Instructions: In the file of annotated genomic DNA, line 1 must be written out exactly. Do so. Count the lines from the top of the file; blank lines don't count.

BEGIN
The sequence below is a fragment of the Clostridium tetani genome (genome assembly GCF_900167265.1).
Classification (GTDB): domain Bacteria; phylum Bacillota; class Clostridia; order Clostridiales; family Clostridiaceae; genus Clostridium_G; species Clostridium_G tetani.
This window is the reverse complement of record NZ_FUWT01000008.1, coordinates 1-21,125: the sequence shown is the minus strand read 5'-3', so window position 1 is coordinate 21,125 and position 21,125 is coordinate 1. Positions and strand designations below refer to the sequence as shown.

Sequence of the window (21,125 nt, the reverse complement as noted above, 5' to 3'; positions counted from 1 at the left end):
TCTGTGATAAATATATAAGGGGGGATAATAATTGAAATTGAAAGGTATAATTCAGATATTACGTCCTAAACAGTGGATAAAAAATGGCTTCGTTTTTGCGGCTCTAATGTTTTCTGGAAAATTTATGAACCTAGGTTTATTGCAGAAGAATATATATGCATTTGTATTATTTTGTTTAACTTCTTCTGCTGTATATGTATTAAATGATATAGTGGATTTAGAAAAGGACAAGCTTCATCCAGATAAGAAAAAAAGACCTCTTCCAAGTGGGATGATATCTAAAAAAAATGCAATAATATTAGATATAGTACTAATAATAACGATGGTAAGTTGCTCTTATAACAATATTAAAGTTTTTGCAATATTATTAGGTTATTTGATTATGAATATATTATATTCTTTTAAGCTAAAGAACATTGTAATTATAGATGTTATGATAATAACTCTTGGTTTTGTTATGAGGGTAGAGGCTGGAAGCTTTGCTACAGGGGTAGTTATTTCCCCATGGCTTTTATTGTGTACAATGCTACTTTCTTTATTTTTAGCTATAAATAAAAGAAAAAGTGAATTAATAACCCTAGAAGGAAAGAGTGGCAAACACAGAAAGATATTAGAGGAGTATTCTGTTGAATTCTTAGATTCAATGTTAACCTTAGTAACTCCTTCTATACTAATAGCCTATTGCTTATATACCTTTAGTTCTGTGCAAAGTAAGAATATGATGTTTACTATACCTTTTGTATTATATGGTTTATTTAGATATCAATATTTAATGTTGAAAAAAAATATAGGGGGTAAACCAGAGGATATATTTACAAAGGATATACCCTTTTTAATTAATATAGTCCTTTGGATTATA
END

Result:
The sequence below is a fragment of the Clostridium tetani genome (genome assembly GCF_900167265.1).